Prop. 22 battle reaches fever pitch as court rules against Uber, Lyft

The stakes in the battle over Prop. 22 just got a lot higher.

Uber and Lyft must reclassify their independent contractor drivers as full-fledged employees by late January, a California appeals court ruled Thursday — a decision voters could throw into question in less than two weeks if they pass Prop. 22. One of the most controversial measures on the ballot — and the most expensive in state history — it would exempt the gig-economy companies from a new labor law entitling formerly contract workers to benefits like unemployment insurance and paid sick leave.

Uber and Lyft, which previously threatened to leave California if forced to comply with the law, have funneled $190 million into the Yes on 22 campaign. The unions opposing the measure have raised $18 million.

  • Gig Workers Rising, part of the No on 22 campaign: “In response to this decision, Uber and Lyft may well announce an extreme change in order to extort voters into voting yes on Prop. 22 — such as a threat to temporarily suspend services.” 
  • Uber“Today’s ruling means that if the voters don’t say yes on Prop. 22, (ride-hail) drivers will be prevented from continuing to work as independent contractors, putting hundreds of thousands of Californians out of work and likely shutting down (rides) throughout much of the state.”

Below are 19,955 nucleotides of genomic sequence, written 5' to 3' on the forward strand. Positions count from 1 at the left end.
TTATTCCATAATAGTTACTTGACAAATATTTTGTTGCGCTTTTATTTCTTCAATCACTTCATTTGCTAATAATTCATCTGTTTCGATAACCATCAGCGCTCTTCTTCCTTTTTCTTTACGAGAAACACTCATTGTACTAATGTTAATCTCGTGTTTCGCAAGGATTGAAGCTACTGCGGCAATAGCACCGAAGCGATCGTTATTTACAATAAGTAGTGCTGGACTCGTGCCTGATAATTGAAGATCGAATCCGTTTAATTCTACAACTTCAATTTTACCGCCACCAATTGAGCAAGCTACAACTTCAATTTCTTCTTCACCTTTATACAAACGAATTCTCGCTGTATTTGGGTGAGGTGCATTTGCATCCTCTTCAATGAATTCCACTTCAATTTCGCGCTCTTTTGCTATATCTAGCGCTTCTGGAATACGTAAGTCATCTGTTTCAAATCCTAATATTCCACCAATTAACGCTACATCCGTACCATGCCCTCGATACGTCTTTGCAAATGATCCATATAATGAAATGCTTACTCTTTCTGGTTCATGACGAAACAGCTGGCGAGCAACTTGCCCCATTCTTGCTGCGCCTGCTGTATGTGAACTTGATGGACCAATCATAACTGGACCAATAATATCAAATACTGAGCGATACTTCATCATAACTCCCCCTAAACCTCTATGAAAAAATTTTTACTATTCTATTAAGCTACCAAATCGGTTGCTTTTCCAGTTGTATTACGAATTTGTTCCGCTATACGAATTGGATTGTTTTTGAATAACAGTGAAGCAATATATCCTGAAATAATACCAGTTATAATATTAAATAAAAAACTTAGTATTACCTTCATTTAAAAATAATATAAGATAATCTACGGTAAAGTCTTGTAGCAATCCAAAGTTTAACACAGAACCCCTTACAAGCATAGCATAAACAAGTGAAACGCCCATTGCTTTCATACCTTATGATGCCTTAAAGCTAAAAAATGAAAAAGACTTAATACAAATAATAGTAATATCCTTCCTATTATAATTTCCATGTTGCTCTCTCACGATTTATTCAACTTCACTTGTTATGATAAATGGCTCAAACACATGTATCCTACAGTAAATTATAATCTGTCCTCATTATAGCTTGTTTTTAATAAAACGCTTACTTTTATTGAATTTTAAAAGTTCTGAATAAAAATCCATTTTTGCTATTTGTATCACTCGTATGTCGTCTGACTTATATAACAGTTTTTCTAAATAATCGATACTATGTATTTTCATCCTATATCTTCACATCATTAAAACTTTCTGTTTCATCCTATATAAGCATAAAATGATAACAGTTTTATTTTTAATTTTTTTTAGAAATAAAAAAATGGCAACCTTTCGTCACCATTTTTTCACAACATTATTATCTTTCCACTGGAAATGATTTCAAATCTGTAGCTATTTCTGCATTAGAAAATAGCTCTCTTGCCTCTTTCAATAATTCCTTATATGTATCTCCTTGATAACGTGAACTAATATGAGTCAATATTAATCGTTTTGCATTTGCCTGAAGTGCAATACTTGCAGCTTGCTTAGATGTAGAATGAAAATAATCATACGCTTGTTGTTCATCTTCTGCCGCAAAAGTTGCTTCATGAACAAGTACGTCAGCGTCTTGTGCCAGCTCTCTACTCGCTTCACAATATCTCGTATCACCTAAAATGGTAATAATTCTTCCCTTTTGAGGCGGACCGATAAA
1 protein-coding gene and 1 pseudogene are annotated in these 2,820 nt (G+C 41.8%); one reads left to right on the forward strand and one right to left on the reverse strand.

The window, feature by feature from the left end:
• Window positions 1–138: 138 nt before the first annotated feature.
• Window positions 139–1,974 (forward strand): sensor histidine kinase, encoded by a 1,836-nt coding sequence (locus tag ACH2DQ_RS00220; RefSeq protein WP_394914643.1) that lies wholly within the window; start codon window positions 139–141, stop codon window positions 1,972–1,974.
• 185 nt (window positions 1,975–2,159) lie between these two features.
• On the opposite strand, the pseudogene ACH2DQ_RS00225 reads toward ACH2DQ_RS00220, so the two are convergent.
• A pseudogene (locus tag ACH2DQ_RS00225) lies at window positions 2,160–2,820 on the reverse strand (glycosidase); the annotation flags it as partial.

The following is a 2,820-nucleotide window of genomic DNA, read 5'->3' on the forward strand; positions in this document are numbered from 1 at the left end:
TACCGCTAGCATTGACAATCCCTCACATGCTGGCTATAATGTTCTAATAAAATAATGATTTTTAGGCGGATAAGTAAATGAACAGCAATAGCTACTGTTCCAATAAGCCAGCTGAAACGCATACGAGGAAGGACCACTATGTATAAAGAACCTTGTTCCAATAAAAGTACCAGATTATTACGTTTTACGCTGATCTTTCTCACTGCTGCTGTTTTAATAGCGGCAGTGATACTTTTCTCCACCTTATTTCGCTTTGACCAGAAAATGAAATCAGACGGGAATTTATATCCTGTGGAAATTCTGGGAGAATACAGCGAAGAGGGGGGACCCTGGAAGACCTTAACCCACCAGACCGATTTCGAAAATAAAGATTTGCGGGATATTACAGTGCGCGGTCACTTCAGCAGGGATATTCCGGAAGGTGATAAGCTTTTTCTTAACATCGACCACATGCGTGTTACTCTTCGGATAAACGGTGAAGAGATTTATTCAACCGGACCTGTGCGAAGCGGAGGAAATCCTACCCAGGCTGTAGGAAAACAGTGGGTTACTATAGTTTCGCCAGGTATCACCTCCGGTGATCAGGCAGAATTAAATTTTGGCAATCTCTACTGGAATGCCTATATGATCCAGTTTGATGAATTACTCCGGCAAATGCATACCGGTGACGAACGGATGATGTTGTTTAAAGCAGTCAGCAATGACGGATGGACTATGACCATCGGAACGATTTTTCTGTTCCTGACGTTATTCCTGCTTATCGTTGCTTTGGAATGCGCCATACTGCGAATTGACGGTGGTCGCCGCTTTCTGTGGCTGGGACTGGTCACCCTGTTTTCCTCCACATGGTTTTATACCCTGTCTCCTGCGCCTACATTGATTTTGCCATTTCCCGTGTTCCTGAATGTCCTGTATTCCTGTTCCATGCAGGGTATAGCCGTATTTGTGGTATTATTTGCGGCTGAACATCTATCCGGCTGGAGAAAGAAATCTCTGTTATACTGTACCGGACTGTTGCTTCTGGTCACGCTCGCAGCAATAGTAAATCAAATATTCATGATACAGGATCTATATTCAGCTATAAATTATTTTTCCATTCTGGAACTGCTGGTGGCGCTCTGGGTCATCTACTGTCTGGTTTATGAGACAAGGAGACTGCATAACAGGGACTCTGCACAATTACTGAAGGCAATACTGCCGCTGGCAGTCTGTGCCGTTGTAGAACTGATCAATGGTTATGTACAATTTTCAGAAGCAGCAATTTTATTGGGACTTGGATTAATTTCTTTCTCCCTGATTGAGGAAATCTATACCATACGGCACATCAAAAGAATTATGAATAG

Also Thursday, a group of Uber drivers filed a class-action lawsuit against the gig-economy giant, alleging it pressured them to support Prop. 22 via continuous in-app messaging. 

Prop. 22 is far from the only industry fight on the California ballot. Whether voters actually want to decide the outcome of these battles is another matter altogether.

Around 63% of likely voters say that special interest groups exercise a lot of control over the initiative process that determines which measures end up on the ballot, according to a Wednesday poll from the Public Policy Institute of California. Another 55% think there are too many propositions on the ballot, and 82% find the ballot language too complicated and confusing, the poll found.

Lest you think ballot language is free from legal battles, consider this: Attorney General Xavier Becerra was sued at least six times for how he labeled and summarized some of November’s ballot measures, including Prop. 22, Prop. 23 and Prop. 15.

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